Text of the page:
My husband and I have been on a nonstop adventure for the past six years. In the fall of 2009, we moved into our converted Sprinter van and took off to drive the Pan-American Highway from Los Angeles to the tip of South America, through 18 countries and counting.
Along the way, we’ve trekked to Angel Falls, Venezuela; jumped off waterfalls in Honduras; paraglided off the Andes, and rock-climbed remote Patagonia. We’ve learned to speak fluent Spanish, visited ruins, studied ancient civilizations, and tried countless foreign foods, including fried grasshopper.
Still — sanity be damned — the most adventurous thing we’ve done is become parents. On October 9, 2012, we gave birth to our daughter in Lima, Peru.
Sure, parenthood is always an adventure, but for us it's a slightly more literal one. Once she turned 3 months old, we packed our newborn in the van and continued our nomadic lifestyle into Bolivia and beyond. Today, our daughter is 3, has been to eight countries, and also speaks Spanish and English.
Of course, with parenthood comes immense responsibility, including ensuring a solid education. Although she's just a preschooler, I’m already starting to wonder how my child’s education will fit into my family's adventurous lifestyle.
I can speak volumes on the incredible lessons my husband and I have learned through our travels. But how does this “the world is my classroom” mentality serve a child?
With little experience under my belt, I decided to ask a fellow nomadic mom, Jennifer Miller from Edventure Project. She and her husband have been at this on-the-road style of homeschooling with four children since 2008. They began when their youngest was 5 and their oldest 11. Here's what Jennifer had to say:
Stevie Trujillo: What is your road-schooling philosophy?
Jennifer Miller: We have a philosophy of education that is a blend of the Classical and Charlotte Mason methods. I believe in raising the bar in terms of intellectual education, and I believe the world is the best classroom.
ST: How has adventure played a part in that process?
JM: There are things my kids couldn't learn from books, and so we took them out into the world.
Everywhere we have traveled, I've put a great deal of effort into blending their curriculum with what we were experiencing on the ground. For instance, they learned about the Vietnam War in Southeast Asia and about World War II across Europe. We covered the Roman Empire through Italy and North Africa. The voyages of Captain Cook and colonial expansion were discussed through Indonesia, Australia, New Zealand, and the Hawaiian islands.
ST: So far, what have been the results?
JM: My daughter, 19, is studying geography at a prestigious university in Canada. That is a direct result of her passion for the world as a by-product of having grown up in it.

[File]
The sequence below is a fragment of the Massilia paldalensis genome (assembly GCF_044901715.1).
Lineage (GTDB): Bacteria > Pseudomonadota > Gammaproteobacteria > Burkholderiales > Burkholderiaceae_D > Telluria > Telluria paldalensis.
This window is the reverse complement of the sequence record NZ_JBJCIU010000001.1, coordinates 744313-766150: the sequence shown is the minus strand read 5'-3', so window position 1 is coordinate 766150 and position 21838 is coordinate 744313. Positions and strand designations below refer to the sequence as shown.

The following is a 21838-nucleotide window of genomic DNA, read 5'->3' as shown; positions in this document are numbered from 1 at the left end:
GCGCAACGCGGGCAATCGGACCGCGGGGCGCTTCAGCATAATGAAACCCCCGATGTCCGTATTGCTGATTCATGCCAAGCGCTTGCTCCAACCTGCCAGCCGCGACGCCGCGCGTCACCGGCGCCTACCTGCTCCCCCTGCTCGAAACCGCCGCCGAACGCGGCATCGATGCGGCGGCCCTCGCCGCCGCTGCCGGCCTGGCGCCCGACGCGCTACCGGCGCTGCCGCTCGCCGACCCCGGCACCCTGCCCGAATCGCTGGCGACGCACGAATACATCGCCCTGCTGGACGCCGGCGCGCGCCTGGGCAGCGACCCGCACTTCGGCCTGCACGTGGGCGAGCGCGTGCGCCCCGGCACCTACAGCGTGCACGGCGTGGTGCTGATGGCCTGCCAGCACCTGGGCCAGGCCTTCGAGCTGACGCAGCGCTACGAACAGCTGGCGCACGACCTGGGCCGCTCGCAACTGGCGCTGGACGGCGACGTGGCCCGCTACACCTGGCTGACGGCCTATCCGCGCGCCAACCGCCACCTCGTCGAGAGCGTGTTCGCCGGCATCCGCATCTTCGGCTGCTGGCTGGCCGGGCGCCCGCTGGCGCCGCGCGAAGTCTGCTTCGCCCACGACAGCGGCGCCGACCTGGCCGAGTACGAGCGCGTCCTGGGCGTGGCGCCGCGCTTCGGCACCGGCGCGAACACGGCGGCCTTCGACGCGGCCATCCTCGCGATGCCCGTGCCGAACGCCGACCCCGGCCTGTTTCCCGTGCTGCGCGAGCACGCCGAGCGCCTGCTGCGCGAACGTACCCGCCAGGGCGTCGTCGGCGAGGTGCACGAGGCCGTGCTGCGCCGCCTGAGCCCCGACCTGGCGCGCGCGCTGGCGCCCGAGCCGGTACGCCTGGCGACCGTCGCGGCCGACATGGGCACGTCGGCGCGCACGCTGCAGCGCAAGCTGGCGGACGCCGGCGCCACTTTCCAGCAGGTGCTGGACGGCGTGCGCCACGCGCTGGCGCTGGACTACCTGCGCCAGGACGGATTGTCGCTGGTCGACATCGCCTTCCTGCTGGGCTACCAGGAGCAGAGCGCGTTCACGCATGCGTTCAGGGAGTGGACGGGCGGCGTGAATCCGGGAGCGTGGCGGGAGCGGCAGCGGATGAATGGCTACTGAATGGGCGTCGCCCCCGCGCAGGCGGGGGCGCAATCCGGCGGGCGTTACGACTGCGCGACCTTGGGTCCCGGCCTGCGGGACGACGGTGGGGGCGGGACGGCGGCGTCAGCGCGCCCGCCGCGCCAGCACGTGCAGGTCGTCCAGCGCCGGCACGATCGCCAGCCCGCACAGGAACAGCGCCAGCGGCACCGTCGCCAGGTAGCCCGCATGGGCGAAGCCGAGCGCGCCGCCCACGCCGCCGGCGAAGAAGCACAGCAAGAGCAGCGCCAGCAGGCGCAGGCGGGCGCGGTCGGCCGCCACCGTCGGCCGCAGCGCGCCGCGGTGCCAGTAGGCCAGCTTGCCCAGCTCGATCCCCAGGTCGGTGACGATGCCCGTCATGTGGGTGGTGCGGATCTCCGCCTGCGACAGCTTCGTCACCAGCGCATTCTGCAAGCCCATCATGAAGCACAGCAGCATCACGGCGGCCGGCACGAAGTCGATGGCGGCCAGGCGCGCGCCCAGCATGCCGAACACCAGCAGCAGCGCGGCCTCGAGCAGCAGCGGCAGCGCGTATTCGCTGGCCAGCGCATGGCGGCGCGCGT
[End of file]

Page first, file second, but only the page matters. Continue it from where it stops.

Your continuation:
My son, 17, crossed the Mediterranean and Atlantic under sail while getting his first semester of university work out of the way. He's completed the hours for his 200-ton offshore captain's license and he's moving toward his SCUBA instructor license. He has a dream to sail the world and build a business out of his passions.
My 15-year-old boy leaves in two weeks to spend a month in Guatemala living on his own and working with Konojel — a nutrition project that serves 70 percent of the malnourished people in a village we love. His compassion grew out of his experience making friends with underprivileged kids around the world and thinking about how he could use his gifts to empower others.
My 13-year-old is studying hard to get his boater's license and learn what he'll need to embark on a yearlong sailing journey with his dad and his brothers this summer. He believes he can tackle any adventure — because he can, and we have.
What is most important in the education of my children is not the academic work they've completed. It's the attachments and applications they've made between that bookwork and the real world. Their experience across six continents and three dozen or so countries has been their real education.
Like all parents, I feel the weight of not just raising a good student but of raising a whole person who navigates our increasingly globalized world with confidence, intelligence, and compassion.
What better way to do that than by immersing her in the world itself?
Of course, there will be sacrifices in raising our daughter on the road. For one, I’ll have to spend countless hours creating curriculums and lesson plans, facilitating learning excursions, and assisting in coursework. As for my daughter, she won’t have neighborhood friends and soccer practice, and she won't experience pep rallies or school dances.
But my husband and I believe the gains from adventuring around the world as a family far outweigh the losses.
Reflecting on how travel has shaped who she is today, Jenn Miller’s eldest child, Hannah (who received her first paid writing gig at age 14) wrote:
“There’s no way for me to sum up what travel has meant to me. Travel is my life. It is my passion, and I can’t imagine seeing the world without the unique perspective a nomadic childhood has given me. I can’t imagine missing out on the friends I’ve made, the adventures I’ve had, or the passions for education and teen empowerment I’ve discovered.”
In the words of The Who, the kids are alright.